Ben Smithgall

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Bit pusher at Spotify. Previously Interactive News at the New York Times, U.S. Digital Service, and Code for America.





The Argonauts

By Maggie Nelson

Finished reading on August 10, 2019

I am glad I read The Argonauts, a bizarre auto-theoretical meditation on motherhood, gender, and sexuality, but I am not sure what I took away from it. Nelson’s alleged aim is to present a case for radical individual freedom by blending together philosophy, lived experience, and the chronicling of simultaneous changes between wrought by her pregnancy and those of her fluidly-gendered partner, Harry Dodge.

Nelson, though, seems to sneer at lives less radical than her own, and this results in a sort of fundamental weakness of the book: she is performing a “normal” act – motherhood but is unable to resolve that fact with the highbrow experience of her own life. Her solution is an attempt to elevate motherhood (at one point wondering if it is possible for there to be a non-queer pregnancy), but that particular joining often feel lacking. In the end, it turns out that people are complex and contain multitudes!

That being said, there is wonderful writing and interesting thinking in the pages. I was particularly interested in what she wrote about “homonormativity:”

There’s something truly strange about living in a historical moment in which the conservative anxiety and despair about queers bringing down civilization and its institutions (marriage, most notably) is met by the anxiety and despair so many queers feel about the failure or incapacity of queerness to bring down civilization and it’s institutions, and their frustration with the assimilationist, unthinkingly neoliberal bent of the mainstream GLBTQ+ movement, which has spent fine coin begging entrance into two historically repressive structures: marriage and the military.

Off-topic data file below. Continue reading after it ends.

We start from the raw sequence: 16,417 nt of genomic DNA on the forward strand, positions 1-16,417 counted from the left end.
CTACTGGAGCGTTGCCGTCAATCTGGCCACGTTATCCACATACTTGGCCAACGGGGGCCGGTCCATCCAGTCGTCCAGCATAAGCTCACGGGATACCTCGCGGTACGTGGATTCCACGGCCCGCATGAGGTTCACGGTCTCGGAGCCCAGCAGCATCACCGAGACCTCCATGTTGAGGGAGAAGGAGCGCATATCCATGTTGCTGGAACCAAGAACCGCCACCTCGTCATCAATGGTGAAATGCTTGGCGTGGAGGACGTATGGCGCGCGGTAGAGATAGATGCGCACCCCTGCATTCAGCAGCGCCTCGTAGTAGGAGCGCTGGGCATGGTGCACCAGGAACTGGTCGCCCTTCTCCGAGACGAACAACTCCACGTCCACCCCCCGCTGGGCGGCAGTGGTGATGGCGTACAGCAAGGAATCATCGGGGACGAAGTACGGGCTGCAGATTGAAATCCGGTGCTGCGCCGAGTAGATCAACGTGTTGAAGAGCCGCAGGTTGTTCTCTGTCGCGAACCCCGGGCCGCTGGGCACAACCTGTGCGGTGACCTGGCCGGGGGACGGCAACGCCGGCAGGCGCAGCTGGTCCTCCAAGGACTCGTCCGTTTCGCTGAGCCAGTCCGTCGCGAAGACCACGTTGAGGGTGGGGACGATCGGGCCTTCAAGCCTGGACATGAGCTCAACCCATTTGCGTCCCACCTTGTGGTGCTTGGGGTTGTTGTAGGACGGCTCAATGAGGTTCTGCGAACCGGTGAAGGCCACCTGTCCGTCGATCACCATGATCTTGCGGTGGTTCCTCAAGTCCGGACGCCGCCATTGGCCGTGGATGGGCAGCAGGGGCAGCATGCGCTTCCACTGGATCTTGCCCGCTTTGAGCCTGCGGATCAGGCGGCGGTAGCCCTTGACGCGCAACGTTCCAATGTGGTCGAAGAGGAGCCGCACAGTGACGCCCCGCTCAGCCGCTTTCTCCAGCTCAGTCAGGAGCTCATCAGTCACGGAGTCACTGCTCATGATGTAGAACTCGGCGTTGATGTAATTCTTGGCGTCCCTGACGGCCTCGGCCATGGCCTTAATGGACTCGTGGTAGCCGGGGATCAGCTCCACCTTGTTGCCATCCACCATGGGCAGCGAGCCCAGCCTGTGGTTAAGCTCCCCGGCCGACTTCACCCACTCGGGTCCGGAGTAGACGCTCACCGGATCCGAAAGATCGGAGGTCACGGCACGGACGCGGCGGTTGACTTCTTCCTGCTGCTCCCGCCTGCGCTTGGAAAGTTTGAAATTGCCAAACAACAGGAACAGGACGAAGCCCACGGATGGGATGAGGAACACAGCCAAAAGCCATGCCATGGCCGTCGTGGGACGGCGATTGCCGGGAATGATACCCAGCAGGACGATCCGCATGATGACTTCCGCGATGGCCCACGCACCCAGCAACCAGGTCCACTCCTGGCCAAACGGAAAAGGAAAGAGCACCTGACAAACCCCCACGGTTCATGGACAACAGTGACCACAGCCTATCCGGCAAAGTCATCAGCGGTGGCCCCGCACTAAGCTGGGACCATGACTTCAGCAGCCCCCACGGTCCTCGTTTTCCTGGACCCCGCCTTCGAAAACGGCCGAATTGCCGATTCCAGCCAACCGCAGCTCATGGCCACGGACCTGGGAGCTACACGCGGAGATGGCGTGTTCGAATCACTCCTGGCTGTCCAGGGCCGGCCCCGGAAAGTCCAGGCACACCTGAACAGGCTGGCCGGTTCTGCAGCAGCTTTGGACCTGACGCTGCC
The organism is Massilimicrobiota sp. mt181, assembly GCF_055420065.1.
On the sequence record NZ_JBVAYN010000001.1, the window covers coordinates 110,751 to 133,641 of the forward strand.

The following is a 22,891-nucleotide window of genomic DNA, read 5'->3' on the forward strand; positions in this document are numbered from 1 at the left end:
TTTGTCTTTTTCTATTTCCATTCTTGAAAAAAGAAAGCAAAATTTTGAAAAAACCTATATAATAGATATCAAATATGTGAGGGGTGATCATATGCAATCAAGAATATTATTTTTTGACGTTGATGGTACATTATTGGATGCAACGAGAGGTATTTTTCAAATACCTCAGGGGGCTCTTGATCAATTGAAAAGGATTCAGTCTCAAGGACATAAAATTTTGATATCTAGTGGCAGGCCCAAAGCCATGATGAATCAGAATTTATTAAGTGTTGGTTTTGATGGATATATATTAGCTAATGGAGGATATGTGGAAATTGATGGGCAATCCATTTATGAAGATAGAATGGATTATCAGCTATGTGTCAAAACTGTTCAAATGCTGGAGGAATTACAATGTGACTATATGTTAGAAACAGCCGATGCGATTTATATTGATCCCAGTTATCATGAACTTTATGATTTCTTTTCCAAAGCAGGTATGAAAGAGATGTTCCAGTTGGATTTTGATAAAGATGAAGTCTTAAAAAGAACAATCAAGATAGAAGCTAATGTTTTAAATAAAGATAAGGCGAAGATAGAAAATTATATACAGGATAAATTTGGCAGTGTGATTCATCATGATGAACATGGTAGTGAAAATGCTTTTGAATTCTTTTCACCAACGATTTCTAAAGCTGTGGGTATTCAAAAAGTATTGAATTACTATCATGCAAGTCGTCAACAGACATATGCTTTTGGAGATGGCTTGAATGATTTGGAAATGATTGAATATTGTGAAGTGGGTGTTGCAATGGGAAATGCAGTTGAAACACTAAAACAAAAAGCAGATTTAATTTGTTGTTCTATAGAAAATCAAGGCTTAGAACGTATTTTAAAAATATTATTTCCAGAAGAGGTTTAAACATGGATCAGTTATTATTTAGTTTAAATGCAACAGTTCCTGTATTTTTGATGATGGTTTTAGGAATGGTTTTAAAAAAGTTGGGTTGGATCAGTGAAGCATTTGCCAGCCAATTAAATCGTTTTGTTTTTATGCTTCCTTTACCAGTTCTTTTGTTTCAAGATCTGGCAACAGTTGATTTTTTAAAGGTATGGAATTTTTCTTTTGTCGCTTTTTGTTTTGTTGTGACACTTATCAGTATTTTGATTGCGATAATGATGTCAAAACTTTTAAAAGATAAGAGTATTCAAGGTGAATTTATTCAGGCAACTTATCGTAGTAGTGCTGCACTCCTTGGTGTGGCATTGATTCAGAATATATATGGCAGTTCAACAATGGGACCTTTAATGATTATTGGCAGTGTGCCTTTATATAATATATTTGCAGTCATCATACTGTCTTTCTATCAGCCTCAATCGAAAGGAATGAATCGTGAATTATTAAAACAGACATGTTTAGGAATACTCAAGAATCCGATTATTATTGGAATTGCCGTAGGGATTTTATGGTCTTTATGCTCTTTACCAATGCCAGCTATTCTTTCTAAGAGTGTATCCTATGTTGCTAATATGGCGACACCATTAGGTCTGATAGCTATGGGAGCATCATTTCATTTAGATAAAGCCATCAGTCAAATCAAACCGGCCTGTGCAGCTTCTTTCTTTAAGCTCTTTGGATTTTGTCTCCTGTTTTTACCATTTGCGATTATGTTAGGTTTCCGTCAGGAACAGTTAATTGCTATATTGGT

Some of the most beautiful writing comes at the end as well, when she is describing her experience in labor with Iggy: her sentences get shorter and the theory disappears for a moment as she conveys what can only be described as physical and emotional labor. Afterwards, she writes about her worries with motherhood, whether by perhaps even writing the book she has damaged her child in some way, striving to achieve what D.W. Winnicott, whose work she quotes routinely throughout the book, calls “ordinarily devoted.” It would do a disservice to try to quote or annotate it in some way; it is better to read it in full and experience it all at once.